Oct 19, 2010, 3:59 PM EDT
The Red Sox announced their latest — and I believe last — round of improvements to Fenway Park. I’ve not been there, but I’m told that it’s been a pretty good project, overall. The park is getting nice upgrades. It’s a lot nicer and cleaner and more fan friendly than it used to be. But hey, you gotta pay for that somehow, right?
Three new High Definition video display and scoring systems will be installed this off-season at Fenway Park and will represent a significant upgrade over the existing scoreboards. The Red Sox selected ANC Sports to install three new state-of-the-art Mitsubishi Electric Diamond Vision light emitting diode (LED) video screens.
The largest of the three screens, measuring approximately 38 feet high by 100 feet wide, will be the main video board in center field and replace the existing elements of the structure above the bleachers in center field, which was originally constructed prior to the 1976 season.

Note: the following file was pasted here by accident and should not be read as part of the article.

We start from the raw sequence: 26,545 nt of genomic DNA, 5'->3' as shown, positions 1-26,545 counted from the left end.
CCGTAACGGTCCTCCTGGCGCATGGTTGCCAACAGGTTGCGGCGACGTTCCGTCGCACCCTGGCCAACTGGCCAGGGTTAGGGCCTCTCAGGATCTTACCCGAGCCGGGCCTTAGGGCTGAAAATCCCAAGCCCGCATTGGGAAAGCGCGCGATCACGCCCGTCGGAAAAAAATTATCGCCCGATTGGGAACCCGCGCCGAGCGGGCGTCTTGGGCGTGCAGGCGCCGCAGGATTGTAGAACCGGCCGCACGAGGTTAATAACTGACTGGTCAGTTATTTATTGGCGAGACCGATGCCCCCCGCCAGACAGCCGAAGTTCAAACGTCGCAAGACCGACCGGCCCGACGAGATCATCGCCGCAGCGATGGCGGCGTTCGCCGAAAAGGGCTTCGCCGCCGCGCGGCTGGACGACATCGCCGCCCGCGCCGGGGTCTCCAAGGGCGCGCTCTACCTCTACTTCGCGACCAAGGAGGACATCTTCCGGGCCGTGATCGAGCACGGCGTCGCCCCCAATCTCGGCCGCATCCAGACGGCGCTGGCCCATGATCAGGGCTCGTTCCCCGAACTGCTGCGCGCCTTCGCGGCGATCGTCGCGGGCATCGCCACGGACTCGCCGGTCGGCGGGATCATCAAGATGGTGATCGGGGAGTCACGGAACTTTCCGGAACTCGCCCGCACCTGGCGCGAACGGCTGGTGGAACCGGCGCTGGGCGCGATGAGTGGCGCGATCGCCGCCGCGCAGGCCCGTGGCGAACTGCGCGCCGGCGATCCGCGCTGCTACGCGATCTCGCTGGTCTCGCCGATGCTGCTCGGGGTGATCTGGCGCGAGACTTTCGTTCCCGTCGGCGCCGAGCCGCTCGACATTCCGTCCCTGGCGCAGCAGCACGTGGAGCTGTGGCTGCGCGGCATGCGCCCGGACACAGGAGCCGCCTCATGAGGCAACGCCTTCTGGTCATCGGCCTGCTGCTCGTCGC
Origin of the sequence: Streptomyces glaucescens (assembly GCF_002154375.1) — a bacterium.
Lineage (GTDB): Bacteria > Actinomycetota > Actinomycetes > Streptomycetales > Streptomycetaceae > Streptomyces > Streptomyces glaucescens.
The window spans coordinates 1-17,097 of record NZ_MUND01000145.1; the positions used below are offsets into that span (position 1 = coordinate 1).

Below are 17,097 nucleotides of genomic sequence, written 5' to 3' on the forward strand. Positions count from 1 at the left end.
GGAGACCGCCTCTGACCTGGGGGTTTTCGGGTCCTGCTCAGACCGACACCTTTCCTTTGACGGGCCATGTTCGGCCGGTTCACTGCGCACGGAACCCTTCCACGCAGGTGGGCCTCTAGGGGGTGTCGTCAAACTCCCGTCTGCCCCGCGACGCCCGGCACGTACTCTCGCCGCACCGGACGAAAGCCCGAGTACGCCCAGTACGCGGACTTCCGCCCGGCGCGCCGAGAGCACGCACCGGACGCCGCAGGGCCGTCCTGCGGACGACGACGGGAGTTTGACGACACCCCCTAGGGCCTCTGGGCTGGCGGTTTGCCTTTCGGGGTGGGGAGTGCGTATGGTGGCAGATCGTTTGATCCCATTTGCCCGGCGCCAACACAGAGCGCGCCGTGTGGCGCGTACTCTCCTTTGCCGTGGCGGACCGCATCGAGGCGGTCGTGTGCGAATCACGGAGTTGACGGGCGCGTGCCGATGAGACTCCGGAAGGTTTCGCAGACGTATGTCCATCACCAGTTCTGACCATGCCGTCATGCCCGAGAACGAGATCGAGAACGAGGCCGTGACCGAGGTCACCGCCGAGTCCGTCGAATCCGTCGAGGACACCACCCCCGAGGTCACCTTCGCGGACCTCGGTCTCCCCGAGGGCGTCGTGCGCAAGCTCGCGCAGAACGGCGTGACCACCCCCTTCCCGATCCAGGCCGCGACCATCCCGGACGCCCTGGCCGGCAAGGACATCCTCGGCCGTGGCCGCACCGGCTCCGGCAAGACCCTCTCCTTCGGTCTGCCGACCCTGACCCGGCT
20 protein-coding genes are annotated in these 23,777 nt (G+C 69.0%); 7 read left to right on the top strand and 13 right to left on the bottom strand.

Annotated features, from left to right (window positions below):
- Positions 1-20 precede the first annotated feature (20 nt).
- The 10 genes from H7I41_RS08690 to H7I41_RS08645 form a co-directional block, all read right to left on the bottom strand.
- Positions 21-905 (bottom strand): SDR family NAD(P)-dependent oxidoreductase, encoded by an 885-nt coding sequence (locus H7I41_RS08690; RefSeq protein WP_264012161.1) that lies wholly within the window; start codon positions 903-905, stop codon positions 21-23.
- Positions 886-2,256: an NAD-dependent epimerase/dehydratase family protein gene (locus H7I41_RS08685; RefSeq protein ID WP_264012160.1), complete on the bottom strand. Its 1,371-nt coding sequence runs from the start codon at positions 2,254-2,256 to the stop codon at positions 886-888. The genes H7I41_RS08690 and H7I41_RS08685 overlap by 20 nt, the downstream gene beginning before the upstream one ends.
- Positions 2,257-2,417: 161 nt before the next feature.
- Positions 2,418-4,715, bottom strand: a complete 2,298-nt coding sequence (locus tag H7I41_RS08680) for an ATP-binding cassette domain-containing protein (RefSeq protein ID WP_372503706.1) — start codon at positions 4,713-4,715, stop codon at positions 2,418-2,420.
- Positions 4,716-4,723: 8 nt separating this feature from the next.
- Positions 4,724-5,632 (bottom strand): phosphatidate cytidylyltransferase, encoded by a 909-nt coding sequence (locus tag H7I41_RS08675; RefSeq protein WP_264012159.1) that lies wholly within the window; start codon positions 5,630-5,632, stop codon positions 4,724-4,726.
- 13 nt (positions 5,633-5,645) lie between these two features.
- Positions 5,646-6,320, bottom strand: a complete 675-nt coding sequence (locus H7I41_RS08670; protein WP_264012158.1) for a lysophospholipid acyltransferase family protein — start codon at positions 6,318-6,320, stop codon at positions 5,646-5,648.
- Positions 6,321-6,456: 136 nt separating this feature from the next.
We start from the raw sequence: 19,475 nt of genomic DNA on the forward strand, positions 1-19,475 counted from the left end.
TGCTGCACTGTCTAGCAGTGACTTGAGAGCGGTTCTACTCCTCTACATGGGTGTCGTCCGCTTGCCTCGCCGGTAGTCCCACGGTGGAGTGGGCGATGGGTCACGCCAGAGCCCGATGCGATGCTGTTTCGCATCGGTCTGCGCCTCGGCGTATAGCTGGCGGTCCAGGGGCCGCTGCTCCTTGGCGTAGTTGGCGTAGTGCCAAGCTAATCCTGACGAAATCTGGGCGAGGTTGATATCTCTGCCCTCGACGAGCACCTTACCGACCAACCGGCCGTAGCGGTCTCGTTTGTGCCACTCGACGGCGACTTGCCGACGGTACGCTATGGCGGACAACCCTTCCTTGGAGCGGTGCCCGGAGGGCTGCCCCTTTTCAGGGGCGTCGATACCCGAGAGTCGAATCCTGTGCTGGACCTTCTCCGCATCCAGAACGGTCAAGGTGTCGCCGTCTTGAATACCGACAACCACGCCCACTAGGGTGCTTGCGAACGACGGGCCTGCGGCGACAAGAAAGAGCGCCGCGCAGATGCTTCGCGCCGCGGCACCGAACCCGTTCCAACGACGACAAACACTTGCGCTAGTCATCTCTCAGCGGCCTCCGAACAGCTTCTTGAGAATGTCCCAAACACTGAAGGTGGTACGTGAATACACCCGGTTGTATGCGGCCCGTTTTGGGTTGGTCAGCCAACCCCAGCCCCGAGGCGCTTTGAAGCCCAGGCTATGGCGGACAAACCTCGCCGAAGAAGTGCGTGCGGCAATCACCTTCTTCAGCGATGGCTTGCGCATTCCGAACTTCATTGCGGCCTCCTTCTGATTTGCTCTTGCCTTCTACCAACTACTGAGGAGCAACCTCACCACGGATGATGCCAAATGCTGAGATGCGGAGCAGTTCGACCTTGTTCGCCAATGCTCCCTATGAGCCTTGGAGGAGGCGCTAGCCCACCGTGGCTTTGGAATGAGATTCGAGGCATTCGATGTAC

Since they never show the replays you really want to see on those big boards (i.e. the disputed calls) they’re mostly for advertising. Such is the way of the world.
- Five Royals ejected in Sunday’s series finale against the Athletics 0
- White Sox will promote Carlos Rodon on Monday 1
- Another one bites the dust: Mets lose young catcher Travis d’Arnaud to fractured right hand 10
- National League GM says Phillies’ asking price for Cole Hamels hasn’t dropped “one bit” 10
- Giants receive their 2014 World Series championship rings 19
- Angels activate Garrett Richards for Sunday debut 2
- Settling the Score: Saturday’s results 38
- Video: Watch Kris Bryant get his first major league hit and RBI 12
- The Commissioner’s Office thinks that the Angels could indeed go after Josh Hamilton under his contract (153)
- “Why Ted Cruz is like the Atlanta Braves” (150)
- “We no longer need the terrorists. We’re now so good at terrorizing ourselves.” (143)
- Another argument in favor of making the DH universal (127)
- When it comes to Josh Hamilton, Arte Moreno is a craven opportunist, not a “smart businessman” (116)